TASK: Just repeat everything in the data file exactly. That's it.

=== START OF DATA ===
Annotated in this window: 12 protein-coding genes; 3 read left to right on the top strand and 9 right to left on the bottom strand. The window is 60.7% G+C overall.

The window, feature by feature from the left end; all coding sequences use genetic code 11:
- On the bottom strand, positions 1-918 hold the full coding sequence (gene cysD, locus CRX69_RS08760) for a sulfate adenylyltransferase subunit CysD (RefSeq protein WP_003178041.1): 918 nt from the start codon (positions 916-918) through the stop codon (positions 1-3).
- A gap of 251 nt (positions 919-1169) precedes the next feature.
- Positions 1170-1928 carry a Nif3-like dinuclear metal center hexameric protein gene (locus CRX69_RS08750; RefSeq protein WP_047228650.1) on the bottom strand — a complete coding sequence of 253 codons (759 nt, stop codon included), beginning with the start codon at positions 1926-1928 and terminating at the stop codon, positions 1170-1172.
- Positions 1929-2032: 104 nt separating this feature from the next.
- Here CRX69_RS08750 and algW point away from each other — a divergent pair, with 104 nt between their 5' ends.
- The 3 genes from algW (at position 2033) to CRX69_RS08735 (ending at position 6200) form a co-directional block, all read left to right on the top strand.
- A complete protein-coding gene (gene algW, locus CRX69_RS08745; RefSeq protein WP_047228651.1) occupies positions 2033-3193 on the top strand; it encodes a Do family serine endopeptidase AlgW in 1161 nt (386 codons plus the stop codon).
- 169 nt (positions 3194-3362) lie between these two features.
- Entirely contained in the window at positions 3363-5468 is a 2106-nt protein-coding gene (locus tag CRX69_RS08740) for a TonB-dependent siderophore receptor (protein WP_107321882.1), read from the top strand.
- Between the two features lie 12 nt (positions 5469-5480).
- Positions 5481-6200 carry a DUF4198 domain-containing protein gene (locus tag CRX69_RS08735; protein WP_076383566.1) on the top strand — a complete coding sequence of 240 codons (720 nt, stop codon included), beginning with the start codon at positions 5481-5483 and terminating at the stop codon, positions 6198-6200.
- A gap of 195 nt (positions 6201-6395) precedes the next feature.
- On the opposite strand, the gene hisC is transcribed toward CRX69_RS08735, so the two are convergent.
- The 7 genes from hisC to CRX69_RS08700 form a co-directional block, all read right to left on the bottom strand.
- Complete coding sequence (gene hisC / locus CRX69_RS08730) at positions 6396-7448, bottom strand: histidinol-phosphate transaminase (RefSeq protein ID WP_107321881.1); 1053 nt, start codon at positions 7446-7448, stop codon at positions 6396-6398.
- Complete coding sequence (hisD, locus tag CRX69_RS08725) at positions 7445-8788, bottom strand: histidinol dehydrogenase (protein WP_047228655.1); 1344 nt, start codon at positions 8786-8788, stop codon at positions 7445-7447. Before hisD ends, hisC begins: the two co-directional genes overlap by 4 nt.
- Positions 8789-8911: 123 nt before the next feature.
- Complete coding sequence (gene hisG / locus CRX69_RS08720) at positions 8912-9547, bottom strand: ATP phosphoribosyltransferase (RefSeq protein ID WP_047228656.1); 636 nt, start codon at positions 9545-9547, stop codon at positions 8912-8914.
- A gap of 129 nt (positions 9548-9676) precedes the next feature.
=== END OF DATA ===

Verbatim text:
Annotated in this window: 12 protein-coding genes; 3 read left to right on the top strand and 9 right to left on the bottom strand. The window is 60.7% G+C overall.

The window, feature by feature from the left end; all coding sequences use genetic code 11:
- On the bottom strand, positions 1-918 hold the full coding sequence (gene cysD, locus CRX69_RS08760) for a sulfate adenylyltransferase subunit CysD (RefSeq protein WP_003178041.1): 918 nt from the start codon (positions 916-918) through the stop codon (positions 1-3).
- A gap of 251 nt (positions 919-1169) precedes the next feature.
- Positions 1170-1928 carry a Nif3-like dinuclear metal center hexameric protein gene (locus CRX69_RS08750; RefSeq protein WP_047228650.1) on the bottom strand — a complete coding sequence of 253 codons (759 nt, stop codon included), beginning with the start codon at positions 1926-1928 and terminating at the stop codon, positions 1170-1172.
- Positions 1929-2032: 104 nt separating this feature from the next.
- Here CRX69_RS08750 and algW point away from each other — a divergent pair, with 104 nt between their 5' ends.
- The 3 genes from algW (at position 2033) to CRX69_RS08735 (ending at position 6200) form a co-directional block, all read left to right on the top strand.
- A complete protein-coding gene (gene algW, locus CRX69_RS08745; RefSeq protein WP_047228651.1) occupies positions 2033-3193 on the top strand; it encodes a Do family serine endopeptidase AlgW in 1161 nt (386 codons plus the stop codon).
- 169 nt (positions 3194-3362) lie between these two features.
- Entirely contained in the window at positions 3363-5468 is a 2106-nt protein-coding gene (locus tag CRX69_RS08740) for a TonB-dependent siderophore receptor (protein WP_107321882.1), read from the top strand.
- Between the two features lie 12 nt (positions 5469-5480).
- Positions 5481-6200 carry a DUF4198 domain-containing protein gene (locus tag CRX69_RS08735; protein WP_076383566.1) on the top strand — a complete coding sequence of 240 codons (720 nt, stop codon included), beginning with the start codon at positions 5481-5483 and terminating at the stop codon, positions 6198-6200.
- A gap of 195 nt (positions 6201-6395) precedes the next feature.
- On the opposite strand, the gene hisC is transcribed toward CRX69_RS08735, so the two are convergent.
- The 7 genes from hisC to CRX69_RS08700 form a co-directional block, all read right to left on the bottom strand.
- Complete coding sequence (gene hisC / locus CRX69_RS08730) at positions 6396-7448, bottom strand: histidinol-phosphate transaminase (RefSeq protein ID WP_107321881.1); 1053 nt, start codon at positions 7446-7448, stop codon at positions 6396-6398.
- Complete coding sequence (hisD, locus tag CRX69_RS08725) at positions 7445-8788, bottom strand: histidinol dehydrogenase (protein WP_047228655.1); 1344 nt, start codon at positions 8786-8788, stop codon at positions 7445-7447. Before hisD ends, hisC begins: the two co-directional genes overlap by 4 nt.
- Positions 8789-8911: 123 nt before the next feature.
- Complete coding sequence (gene hisG / locus CRX69_RS08720) at positions 8912-9547, bottom strand: ATP phosphoribosyltransferase (RefSeq protein ID WP_047228656.1); 636 nt, start codon at positions 9545-9547, stop codon at positions 8912-8914.
- A gap of 129 nt (positions 9548-9676) precedes the next feature.